Eyes green, flecked with orange, reflect the cornfields we once walked. Hand in hand, on a September evening, we walked for miles. We stopped beneath a lonely tree, the only witness of our forbidden kiss.
Her skin and hair, the forest’s fresh fragrance,
& the stateliness of the oak, her rustic beauty.
Her weather-lined face was beautiful beyond words.
She was every season: Autumn’s moon, Winter’s snuggle, Spring’s dance, Summer’s sexy siestas.
A Cherokee maiden, we met between the White River forks by the Brown County forest. We took off our shoes, but I was a tenderfoot. She often went barefoot, so we giggled together about her “Fred Flintstone feet,” while frolicking in the golden fall leaves, lip-locked.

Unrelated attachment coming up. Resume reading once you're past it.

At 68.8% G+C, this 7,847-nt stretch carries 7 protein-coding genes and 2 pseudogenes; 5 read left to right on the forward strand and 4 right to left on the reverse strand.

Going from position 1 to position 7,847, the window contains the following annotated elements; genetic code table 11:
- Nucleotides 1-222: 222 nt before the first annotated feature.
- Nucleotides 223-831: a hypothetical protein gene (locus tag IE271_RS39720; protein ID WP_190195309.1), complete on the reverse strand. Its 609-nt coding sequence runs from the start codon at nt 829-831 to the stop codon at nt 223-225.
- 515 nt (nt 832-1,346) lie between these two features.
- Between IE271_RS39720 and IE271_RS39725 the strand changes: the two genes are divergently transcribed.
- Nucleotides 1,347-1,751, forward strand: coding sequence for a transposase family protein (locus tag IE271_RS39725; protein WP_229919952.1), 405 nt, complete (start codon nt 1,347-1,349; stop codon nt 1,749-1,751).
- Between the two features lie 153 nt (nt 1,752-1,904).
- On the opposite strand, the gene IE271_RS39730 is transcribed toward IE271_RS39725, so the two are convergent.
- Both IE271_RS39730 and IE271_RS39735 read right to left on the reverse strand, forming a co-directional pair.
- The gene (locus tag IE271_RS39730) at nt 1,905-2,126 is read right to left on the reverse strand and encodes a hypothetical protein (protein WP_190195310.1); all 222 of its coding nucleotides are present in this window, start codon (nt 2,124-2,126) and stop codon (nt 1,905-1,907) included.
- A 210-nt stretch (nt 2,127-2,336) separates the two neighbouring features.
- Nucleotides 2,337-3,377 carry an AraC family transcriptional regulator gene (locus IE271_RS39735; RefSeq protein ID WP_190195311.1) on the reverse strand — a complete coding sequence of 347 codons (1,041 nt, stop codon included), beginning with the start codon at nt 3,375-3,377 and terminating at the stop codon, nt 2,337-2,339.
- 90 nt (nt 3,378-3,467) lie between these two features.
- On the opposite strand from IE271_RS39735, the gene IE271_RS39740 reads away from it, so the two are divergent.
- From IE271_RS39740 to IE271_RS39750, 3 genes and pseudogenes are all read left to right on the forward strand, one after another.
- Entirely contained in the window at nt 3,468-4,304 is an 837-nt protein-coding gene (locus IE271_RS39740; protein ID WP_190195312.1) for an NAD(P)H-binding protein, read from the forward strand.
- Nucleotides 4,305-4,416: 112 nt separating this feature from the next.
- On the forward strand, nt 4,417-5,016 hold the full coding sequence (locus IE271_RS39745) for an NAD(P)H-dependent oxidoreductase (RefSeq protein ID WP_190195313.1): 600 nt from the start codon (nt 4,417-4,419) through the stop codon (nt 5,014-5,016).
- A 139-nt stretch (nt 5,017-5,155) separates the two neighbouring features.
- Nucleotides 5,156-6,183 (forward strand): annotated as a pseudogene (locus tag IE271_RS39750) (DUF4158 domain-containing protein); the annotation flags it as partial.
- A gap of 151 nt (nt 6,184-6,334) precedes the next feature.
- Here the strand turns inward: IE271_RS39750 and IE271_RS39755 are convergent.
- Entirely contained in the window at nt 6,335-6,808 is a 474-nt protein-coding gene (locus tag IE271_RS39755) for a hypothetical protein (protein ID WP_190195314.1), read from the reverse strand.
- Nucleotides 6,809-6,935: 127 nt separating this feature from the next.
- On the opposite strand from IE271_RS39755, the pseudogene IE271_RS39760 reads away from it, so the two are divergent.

Her dream was to have her own garden with one who would honor and share the fruit of her flowering heart.
Did you ever find your flower bed? I hoped, one day, to be your co-gardener,
but life happened
and then death.
There’s a tree atop Squaw Rock Hill. I climb to see the inscription on it